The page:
George Moore, Esther Waters: Ch. 1

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Esther Waters

I

She stood on the platform watching the receding train. A few bushes hid the curve of the line; the white vapour rose above them, evaporating in the pale evening. A moment more and the last carriage would pass out of sight. The white gates swung forward slowly and closed over the line.

An oblong box painted reddish brown and tied with a rough rope lay on the seat beside her. The movement of her back and shoulders showed that the bundle she carried was a heavy one, the sharp bulging of the grey linen cloth that the weight was dead. She wore a faded yellow dress and a black jacket too warm for the day. A girl of twenty, short, strongly built, with short, strong arms. Her neck was plump, and her hair of so ordinary a brown that it passed unnoticed. The nose was too thick, but the nostrils were well formed. The eyes were grey, luminous, and veiled with dark lashes. But it was only when she laughed that her face lost its habitual expression, which was somewhat sullen; then it flowed with bright humour. She laughed now, showing a white line of almond-shaped teeth. The porter had asked her if she were afraid to leave her bundle with her box. Both, he said, would go up together in the donkey-cart. The donkey-cart came down every evening to fetch parcels…. That was the way to Woodview, right up the lane. She could not miss it. She would find the lodge gate in that clump of trees. The man lingered, for she was an attractive girl, but the station-master called him away to remove some luggage.

It was a barren country. Once the sea had crawled at high tide half-way up the sloping sides of those downs. It would do so now were it not for the shingle bank which its surging had thrown up along the coast. Between the shingle bank and the shore a weedy river flowed and the little town stood clamped together, its feet in the water's edge. There were decaying shipyards about the harbour, and wooden breakwaters stretched long, thin arms seawards for ships that did not come. On the other side of the railway apple blossoms showed above a white-washed wall; some market gardening was done in the low-lying fields, whence the downs rose in gradual ascents. On the first slope there was a fringe of trees. That was Woodview.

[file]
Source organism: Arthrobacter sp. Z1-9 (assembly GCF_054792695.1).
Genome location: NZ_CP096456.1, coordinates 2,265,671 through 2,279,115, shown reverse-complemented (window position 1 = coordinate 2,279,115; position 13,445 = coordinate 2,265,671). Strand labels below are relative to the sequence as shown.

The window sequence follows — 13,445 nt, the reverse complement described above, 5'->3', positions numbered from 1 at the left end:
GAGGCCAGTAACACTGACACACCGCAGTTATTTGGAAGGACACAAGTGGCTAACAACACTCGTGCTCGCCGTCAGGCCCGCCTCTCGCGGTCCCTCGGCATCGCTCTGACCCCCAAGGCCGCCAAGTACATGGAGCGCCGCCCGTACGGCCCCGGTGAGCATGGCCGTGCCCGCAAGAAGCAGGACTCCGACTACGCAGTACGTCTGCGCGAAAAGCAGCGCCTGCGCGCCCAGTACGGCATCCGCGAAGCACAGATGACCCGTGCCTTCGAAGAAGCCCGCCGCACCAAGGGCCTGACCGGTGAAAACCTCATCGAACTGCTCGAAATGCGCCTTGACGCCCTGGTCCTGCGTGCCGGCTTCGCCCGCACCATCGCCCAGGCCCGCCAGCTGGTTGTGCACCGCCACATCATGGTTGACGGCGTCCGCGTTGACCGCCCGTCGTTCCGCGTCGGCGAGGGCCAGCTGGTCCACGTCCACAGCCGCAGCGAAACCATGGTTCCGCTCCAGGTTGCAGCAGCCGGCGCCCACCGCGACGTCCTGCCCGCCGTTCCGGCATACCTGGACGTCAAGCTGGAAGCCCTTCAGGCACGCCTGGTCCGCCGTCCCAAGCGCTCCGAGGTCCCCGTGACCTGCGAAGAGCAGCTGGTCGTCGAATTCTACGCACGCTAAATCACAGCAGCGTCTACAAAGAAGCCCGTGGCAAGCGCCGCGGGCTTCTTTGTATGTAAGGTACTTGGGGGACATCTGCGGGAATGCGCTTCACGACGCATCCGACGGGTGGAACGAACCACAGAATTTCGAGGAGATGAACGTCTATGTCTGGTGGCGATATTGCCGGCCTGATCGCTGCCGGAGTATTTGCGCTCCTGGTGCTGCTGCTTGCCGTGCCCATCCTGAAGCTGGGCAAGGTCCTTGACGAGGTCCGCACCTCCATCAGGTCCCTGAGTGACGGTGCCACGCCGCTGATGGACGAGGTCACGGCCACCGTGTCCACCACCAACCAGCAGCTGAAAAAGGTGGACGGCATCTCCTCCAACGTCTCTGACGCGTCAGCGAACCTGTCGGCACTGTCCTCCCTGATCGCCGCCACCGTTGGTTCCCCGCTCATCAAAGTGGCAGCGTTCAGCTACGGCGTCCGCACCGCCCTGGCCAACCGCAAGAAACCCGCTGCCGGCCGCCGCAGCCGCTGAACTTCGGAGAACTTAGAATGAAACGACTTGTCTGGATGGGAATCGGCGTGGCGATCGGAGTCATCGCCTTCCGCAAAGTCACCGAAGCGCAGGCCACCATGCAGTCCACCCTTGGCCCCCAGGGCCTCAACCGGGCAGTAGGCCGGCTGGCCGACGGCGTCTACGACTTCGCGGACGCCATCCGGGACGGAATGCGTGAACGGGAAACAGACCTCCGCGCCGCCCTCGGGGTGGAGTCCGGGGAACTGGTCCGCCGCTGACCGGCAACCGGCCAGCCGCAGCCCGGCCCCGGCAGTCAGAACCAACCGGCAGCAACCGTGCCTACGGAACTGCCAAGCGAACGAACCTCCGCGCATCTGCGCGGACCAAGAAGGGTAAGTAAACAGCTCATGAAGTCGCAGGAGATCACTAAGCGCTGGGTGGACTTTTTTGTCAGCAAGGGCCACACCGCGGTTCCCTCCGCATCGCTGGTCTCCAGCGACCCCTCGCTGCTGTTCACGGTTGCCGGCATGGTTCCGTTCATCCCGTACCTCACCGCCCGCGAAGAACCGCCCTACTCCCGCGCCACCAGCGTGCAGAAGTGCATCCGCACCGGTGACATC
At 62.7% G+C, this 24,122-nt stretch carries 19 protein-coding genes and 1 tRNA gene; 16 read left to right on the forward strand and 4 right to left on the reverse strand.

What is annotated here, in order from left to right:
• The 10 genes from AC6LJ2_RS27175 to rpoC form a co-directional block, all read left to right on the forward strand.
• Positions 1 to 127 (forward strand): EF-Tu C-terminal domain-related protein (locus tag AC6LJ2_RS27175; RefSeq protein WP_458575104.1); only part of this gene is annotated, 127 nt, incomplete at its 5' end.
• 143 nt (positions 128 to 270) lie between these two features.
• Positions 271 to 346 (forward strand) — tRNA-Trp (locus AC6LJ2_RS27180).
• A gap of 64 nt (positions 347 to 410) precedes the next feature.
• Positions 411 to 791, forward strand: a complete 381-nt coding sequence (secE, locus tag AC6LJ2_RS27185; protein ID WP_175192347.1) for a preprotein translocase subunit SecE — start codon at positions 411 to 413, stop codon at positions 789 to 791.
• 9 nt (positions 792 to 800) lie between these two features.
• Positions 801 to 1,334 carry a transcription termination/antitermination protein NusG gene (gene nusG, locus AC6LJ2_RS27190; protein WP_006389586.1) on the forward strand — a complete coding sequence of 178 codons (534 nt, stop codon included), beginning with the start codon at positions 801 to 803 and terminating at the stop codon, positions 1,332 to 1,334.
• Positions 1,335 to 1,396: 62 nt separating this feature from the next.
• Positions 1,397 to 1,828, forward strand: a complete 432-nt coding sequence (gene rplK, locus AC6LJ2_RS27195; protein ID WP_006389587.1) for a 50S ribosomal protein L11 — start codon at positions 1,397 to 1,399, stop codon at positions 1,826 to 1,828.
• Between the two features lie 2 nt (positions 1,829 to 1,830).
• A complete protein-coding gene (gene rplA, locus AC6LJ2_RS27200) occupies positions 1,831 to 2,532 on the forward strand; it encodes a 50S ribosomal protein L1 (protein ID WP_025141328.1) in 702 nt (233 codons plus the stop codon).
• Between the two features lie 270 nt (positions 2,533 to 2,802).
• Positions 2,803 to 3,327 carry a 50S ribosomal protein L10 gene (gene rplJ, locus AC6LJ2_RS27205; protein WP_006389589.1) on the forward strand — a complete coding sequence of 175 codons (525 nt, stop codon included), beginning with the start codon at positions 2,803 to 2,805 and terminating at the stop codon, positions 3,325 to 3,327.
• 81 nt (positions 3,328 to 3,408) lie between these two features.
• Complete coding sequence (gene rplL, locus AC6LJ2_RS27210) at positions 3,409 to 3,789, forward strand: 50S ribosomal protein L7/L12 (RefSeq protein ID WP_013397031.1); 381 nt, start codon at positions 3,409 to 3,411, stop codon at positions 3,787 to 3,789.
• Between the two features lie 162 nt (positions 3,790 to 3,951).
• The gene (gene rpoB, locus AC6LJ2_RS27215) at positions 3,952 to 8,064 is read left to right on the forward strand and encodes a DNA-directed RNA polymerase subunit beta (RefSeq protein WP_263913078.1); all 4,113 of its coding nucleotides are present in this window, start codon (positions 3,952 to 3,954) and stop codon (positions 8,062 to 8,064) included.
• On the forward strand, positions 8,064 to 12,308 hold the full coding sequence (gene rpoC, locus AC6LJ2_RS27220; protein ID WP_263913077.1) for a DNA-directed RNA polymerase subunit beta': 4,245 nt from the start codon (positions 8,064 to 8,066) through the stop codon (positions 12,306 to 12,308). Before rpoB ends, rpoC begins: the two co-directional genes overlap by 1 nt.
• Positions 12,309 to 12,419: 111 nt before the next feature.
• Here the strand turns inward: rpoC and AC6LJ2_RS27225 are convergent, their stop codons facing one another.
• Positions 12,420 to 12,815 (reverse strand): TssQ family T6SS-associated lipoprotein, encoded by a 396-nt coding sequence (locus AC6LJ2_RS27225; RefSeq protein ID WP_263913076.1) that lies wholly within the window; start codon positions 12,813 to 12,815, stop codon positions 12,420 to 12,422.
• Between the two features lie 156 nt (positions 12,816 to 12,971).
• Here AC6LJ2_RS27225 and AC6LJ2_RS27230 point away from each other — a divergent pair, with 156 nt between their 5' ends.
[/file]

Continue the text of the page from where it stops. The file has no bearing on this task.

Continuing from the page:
The girl gazed on this bleak country like one who saw it for the first time. She saw without perceiving, for her mind was occupied with personal consideration. She found it difficult to decide whether she should leave her bundle with her box. It hung heavy in her hand, and she did not know how far Woodview was from the station. At the end of the platform the station-master took her ticket, and she passed over the level-crossing still undecided. The lane began with iron railings, laurels, and French windows. She had been in service in such houses, and knew if she were engaged in any of them what her duties would be. But the life in Woodview was a great dream, and she could not imagine herself accomplishing all that would be required of her. There would be a butler, a footman, and a page; she would not mind the page—but the butler and footman, what would they think? There would be an upper-housemaid and an under-housemaid, and perhaps a lady's-maid, and maybe that these ladies had been abroad with the family. She had heard of France and Germany. Their conversation would, no doubt, turn on such subjects. Her silence would betray her. They would ask her what situations she had been in, and when they learned the truth she would have to leave disgraced. She had not sufficient money to pay for a ticket to London. But what excuse could she give to Lady Elwin, who had rescued her from Mrs. Dunbar and got her the place of kitchen-maid at Woodview? She must not go back. Her father would curse her, and perhaps beat her mother and her too. Ah! he would not dare to strike her again, and the girl's face flushed with shameful remembrance. And her little brothers and sisters would cry if she came back. They had little enough to eat as it was. Of course she must not go back. How silly of her to think of such a thing!